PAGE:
It is then noticed that “Xenophon’s Education of Cyrus is for [Machiavelli] the classic presentation of the imagined prince.”
It is also noticed that “while Machiavelli is greatly concerned with [Xenophon’s] Cyrus he forgets [Xenophon’s] Socrates”. We should be challenged to wonder what “forgets” could mean here. Similarly “forgotten” by the remarkably free-thinking Machiavelli may have been what the determinedly-pious Xenophon repeatedly does with the religion of his day.
Consider, for example, how Xenophon opens his seemingly-prosaic treatise on military horsemanship, The Cavalry Commander. His ambitious reader is told (as provided in the Loeb Classical Library translation), “The first duty is to sacrifice to the gods and pray them to grant you the thoughts, words and deeds likely to render your command most pleasing to the gods and to bring yourself, your friends and your city [polis] to the fullest measure of affection and glory and advantage.” Only then does the author “get down to business,” so to speak, going on to say,
Having gained the goodwill of the gods, you have then to recruit a sufficient number of mounted men that you may bring the number up to the total required by the law [of Athens], and also may prevent any decrease in the cavalry establishment.
Thus, before the commander recruits the horsemen required for him to do his duty, he must recruit the relevant divinities. An institutional piety is returned to after various preliminaries are adequately provided in the treatise for the proper development of the polis’s cavalry. “Now,” Xenophon announces, “we come to duties that the cavalry commander must perform himself” (III. 2 sq.):
First, he must sacrifice to propitiate the gods on behalf of the cavalry; secondly, he must make the processions during the festivals worth seeing … As for the processions, I think they would be most acceptable to the gods and the spectators if they included a gala ride in the market place. The starting point would be the Herms; and the cavalry would ride round saluting the gods at their shrines and statues. So at the Great Dionysia the dance of the choruses forms part of the homage offered to the Twelve and to other gods.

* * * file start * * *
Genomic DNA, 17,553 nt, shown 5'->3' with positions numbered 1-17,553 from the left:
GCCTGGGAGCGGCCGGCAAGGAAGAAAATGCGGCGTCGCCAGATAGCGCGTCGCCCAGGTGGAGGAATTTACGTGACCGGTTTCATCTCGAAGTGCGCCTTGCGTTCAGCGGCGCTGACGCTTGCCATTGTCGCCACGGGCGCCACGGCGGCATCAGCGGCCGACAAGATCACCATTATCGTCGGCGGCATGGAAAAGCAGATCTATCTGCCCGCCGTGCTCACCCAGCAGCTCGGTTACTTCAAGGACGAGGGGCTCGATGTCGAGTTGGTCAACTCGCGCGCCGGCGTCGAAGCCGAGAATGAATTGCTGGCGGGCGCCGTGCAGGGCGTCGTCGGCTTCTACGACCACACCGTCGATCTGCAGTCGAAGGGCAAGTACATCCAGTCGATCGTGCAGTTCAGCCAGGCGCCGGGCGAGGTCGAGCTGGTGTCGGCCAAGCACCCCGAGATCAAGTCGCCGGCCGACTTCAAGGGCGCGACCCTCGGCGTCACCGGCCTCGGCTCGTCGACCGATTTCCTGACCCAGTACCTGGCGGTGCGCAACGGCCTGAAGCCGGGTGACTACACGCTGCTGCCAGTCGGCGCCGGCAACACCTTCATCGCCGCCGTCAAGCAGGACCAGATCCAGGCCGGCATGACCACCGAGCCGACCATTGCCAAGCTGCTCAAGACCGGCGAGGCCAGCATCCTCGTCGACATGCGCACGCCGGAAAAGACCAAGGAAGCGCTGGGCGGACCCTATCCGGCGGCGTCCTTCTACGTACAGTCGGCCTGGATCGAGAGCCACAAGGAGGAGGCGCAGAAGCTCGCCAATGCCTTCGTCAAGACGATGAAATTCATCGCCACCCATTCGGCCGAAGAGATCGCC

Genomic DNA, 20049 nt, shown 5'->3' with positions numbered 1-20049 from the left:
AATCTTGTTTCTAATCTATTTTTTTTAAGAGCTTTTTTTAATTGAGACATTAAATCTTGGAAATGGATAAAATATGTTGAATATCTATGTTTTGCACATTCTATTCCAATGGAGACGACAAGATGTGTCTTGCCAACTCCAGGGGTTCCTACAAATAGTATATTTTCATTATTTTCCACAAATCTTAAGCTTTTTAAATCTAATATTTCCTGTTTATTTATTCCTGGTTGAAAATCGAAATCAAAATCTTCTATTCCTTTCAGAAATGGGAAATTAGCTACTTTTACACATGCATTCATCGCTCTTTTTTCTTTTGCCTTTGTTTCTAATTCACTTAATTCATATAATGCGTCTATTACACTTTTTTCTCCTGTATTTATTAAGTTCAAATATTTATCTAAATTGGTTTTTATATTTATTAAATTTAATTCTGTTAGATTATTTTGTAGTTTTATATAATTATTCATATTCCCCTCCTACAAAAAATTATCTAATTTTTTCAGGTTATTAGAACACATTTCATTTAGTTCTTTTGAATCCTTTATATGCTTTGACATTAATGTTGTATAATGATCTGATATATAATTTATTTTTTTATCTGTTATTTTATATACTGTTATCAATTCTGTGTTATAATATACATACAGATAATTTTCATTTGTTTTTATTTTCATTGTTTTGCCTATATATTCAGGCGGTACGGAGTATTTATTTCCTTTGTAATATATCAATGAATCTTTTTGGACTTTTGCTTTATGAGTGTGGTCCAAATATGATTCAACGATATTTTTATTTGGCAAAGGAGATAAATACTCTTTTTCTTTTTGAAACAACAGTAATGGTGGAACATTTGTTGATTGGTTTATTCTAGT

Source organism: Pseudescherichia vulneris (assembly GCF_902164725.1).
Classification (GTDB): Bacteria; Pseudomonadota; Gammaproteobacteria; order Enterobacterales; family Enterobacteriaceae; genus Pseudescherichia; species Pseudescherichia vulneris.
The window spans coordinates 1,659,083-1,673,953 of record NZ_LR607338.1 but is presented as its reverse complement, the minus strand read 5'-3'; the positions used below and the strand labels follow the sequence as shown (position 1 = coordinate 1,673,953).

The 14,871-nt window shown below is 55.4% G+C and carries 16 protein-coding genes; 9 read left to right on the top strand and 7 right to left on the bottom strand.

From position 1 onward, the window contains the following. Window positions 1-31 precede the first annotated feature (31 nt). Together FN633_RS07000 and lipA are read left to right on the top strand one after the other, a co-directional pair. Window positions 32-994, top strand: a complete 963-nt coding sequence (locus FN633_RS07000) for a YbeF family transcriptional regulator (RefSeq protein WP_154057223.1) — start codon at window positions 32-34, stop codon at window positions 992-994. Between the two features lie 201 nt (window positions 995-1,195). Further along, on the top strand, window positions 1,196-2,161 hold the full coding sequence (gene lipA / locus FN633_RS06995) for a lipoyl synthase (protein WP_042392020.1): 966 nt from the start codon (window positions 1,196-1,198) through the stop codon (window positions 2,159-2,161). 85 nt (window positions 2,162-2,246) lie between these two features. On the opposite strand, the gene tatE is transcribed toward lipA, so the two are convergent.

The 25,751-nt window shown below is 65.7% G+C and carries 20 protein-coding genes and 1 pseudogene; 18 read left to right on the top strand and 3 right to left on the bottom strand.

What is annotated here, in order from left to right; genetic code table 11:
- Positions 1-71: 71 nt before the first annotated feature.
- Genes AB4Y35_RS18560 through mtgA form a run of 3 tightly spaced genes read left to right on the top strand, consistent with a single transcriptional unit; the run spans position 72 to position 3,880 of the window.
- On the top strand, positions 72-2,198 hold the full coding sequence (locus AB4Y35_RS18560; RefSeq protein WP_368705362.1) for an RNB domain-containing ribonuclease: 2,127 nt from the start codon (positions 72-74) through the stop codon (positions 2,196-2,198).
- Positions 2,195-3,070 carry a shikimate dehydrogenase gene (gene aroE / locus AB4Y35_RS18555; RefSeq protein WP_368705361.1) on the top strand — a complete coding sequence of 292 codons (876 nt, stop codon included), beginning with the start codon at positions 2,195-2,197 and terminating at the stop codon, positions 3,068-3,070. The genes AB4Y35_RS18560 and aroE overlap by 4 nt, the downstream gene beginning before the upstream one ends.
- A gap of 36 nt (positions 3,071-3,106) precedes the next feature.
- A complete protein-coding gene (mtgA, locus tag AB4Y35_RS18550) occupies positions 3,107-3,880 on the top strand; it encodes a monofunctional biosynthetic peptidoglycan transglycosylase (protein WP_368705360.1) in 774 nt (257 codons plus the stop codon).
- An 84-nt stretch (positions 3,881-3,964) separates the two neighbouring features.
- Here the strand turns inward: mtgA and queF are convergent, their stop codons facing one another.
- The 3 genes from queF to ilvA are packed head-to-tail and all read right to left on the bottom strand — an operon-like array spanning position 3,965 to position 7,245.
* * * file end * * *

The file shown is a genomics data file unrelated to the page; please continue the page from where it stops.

Conspicuous in this passage are the sacred Herms, who are mentioned again shortly thereafter (III, 2). We can wonder whether Xenophon intends his readers to recall the considerable difficulties that Alcibiades, another prominent former student of Socrates, had had in that he had been accused of desecrating some Herms. That is, Xenophon is repeatedly on display as someone who takes his bearings by the divinities taken seriously in Athens.
Xenophon, in concluding his account in The Cavalry Commander on how to make the polis’s cavalry most effective, observes (IX, 759):
All these things are feasible provided the gods give their consent. If anyone is surprised at my frequent repetition of the exhortation to work with God, I can assure him that his surprise will diminish, if he is often in peril, and if he considers that in time of war foemen plot and counterplot, but seldom know what will come of their plots. Therefore there is none other that can give counsel in such a case but the gods. They know all things, and warn whomsoever they will in sacrifices, in omens, in voices, and in dreams. And we may suppose that they are more ready to counsel those who not only ask what they ought to do in the hour of need, but also serve the gods in the days of their prosperity with all their might.